This article provides some tips on how to keep the brain active throughout life. Since the brain is arguably the most important organ, one is advised to partake in physical activity and to stay fit and in shape, even as normal age-related changes are taking place. The first tip is to exercise, which has a substantial positive impact on the brain. Neurologist Dr. Dean Sherzai explains that “exercise can increase blood flow to the brain, reduce the stiffness of the blood vessels and prevent cholesterol plaque build-up in the vessels leading to the brain.” It can also increase the release of the Brain-Derived Neurotrophic Factor (BDNF). BDNF helps build connections between neurons, thereby enhancing brain function. Just 150 minutes of moderate to intensive aerobic activity per week is enough to acquire and maintain these benefits.
The next tip is sleeping well. Despite only being 2% of the body weight, the brain consumes up to 25% of the body’s energy. The waste produced by this consumption is removed while the body is asleep, making it vital to maintain brain health. Sleeping also helps in consolidating and organizing information and memories from the previous day. It is little surprise that a lack of sleep predisposes individuals to Alzheimer’s disease.
Furthermore, increased blood pressure can damage the arteries and cause them to rupture, resulting in a loss of blood supply to brain cells and tissue. Increased blood sugar levels outside of the homeostatic range can also contribute to cognitive decline, via damage to the brain’s cellular structure. As additional tips, it is thus important to maintain healthy blood pressure and blood sugar levels. Additionally, eating well is vital for optimizing brain health. Research has shown that nutritional consumption of foods that are typically seen in a Mediterranean diet is correlated with enhanced cognitive performance and increased brain health.
Another tip is to ensure that you are keeping your brain active by learning something new. The best way to implement this is by learning a new skill that involves multiple brain regions. Additionally, interacting and engaging with people has numerous positive effects on the brain, so it’s also important to stay social and connected within one’s communities. This website lists some ways to stay connected during the pandemic.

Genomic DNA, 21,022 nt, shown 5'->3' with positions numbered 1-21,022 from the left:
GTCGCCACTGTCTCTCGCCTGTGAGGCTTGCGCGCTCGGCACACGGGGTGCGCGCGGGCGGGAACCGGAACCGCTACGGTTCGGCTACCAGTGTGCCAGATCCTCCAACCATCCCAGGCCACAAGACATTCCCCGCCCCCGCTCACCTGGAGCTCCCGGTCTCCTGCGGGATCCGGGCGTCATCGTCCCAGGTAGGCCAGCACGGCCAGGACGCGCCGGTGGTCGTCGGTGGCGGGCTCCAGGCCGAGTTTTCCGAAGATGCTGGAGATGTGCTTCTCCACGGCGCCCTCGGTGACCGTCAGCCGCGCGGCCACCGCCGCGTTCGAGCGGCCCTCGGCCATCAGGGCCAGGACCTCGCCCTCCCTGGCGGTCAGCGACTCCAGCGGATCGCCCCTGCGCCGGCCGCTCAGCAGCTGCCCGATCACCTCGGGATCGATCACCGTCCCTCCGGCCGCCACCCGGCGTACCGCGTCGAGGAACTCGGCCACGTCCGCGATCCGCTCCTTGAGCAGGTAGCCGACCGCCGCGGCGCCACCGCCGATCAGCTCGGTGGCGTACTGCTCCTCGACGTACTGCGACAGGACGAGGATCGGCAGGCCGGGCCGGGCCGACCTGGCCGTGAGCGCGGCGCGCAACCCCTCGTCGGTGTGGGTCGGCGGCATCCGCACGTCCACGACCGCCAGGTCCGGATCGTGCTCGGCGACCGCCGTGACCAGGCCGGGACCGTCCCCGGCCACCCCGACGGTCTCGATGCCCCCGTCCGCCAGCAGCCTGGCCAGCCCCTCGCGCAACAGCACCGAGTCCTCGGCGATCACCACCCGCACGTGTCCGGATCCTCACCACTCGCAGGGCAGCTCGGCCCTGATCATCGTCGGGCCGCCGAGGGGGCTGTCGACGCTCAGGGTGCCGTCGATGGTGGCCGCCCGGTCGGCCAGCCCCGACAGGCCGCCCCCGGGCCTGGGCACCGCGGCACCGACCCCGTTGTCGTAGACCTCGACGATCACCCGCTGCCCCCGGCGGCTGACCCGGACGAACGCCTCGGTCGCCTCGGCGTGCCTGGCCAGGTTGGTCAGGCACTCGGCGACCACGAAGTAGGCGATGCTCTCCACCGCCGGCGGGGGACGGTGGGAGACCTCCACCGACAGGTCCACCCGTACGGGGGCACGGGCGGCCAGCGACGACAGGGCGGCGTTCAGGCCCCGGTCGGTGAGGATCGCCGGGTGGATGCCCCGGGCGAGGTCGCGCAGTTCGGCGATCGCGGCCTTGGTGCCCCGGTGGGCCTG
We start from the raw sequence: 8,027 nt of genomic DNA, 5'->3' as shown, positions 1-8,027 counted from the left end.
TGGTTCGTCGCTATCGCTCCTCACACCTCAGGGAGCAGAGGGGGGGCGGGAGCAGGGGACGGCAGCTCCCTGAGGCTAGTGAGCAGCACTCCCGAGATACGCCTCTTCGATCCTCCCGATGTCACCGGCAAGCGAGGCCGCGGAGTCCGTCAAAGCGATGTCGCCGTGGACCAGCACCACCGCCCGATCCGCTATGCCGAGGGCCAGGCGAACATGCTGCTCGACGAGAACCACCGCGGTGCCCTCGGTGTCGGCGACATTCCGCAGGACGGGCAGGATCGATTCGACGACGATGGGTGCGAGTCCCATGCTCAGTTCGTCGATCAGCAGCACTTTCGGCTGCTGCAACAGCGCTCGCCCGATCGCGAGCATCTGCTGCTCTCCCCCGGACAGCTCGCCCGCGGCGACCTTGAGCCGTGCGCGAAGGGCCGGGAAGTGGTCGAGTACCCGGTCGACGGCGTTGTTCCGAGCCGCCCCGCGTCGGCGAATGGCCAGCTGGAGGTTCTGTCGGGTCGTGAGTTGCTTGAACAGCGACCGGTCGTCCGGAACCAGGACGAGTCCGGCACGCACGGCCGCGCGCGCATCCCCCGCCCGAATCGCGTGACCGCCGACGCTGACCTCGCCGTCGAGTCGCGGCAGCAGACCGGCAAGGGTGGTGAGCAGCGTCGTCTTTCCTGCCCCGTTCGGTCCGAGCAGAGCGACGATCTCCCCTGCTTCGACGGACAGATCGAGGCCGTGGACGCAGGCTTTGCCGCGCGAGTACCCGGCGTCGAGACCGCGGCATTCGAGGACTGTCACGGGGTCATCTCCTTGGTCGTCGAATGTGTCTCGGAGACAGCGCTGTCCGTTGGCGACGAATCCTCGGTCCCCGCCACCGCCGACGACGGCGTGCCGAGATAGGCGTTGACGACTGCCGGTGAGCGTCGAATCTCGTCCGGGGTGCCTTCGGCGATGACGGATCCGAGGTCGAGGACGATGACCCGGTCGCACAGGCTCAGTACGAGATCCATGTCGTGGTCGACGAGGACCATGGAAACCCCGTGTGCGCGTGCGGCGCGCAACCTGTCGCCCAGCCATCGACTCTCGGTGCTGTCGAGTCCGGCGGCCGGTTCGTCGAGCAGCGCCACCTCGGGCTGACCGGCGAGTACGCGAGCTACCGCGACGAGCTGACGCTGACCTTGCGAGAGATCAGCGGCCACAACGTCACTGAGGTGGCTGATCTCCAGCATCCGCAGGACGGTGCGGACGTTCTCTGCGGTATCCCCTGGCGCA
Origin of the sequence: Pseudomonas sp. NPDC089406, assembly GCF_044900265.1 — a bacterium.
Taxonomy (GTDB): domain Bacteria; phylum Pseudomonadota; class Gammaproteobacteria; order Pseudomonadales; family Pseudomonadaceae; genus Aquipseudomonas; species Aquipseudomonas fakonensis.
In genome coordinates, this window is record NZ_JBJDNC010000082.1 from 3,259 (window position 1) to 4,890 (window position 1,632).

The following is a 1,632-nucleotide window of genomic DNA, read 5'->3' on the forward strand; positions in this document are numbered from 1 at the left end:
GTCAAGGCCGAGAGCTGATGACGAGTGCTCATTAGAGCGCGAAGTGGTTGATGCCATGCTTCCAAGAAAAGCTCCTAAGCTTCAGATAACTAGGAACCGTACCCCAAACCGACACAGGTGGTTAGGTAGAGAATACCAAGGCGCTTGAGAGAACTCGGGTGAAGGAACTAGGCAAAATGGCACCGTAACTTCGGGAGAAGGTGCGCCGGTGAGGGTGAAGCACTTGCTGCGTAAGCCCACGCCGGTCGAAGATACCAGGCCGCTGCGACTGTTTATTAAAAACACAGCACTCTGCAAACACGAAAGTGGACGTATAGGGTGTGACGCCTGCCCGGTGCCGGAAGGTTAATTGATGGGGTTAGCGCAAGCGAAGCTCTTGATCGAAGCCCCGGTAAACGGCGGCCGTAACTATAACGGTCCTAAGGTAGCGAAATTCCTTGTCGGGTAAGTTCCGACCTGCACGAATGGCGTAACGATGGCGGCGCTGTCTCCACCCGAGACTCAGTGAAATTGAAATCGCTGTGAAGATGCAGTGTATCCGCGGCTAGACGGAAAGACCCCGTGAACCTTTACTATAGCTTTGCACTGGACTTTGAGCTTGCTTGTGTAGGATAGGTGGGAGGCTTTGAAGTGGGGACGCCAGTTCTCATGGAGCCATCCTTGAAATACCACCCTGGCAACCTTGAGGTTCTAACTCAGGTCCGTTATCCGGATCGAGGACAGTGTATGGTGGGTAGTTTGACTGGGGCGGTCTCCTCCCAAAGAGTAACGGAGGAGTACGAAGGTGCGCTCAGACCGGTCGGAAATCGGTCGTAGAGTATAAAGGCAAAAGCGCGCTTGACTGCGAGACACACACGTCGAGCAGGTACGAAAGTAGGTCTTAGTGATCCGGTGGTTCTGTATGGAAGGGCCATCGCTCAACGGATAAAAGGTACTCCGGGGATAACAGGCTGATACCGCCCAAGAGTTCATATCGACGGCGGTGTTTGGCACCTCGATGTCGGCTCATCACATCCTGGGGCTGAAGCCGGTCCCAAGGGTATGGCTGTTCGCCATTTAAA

Finally, you should avoid smoking as it is associated with an increased risk of blood vessel damage and thus decreased blood supply to neurons and other brain tissues. The inflammation and oxidative stress related to long-term smoking also plays a role in blood vessel damage. This loss of blood can lead to strokes or microvascular diseases which can be linked to vascular dementia. The final tip addresses alcohol consumption, which can physically damage the brain, increase the risk for dementia, and have disastrous effects on mental health. Significantly fewer than 14 standard units of alcohol would be ideal for brain health. It’s also strongly recommended to have at least three alcohol-free days a week.Tags: aging, attention, brain, covid-19, language, learning, memory, mental health, neurological disorders, pandemic, physical activity, sleep, wellness
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This post was written by Hibah Sehar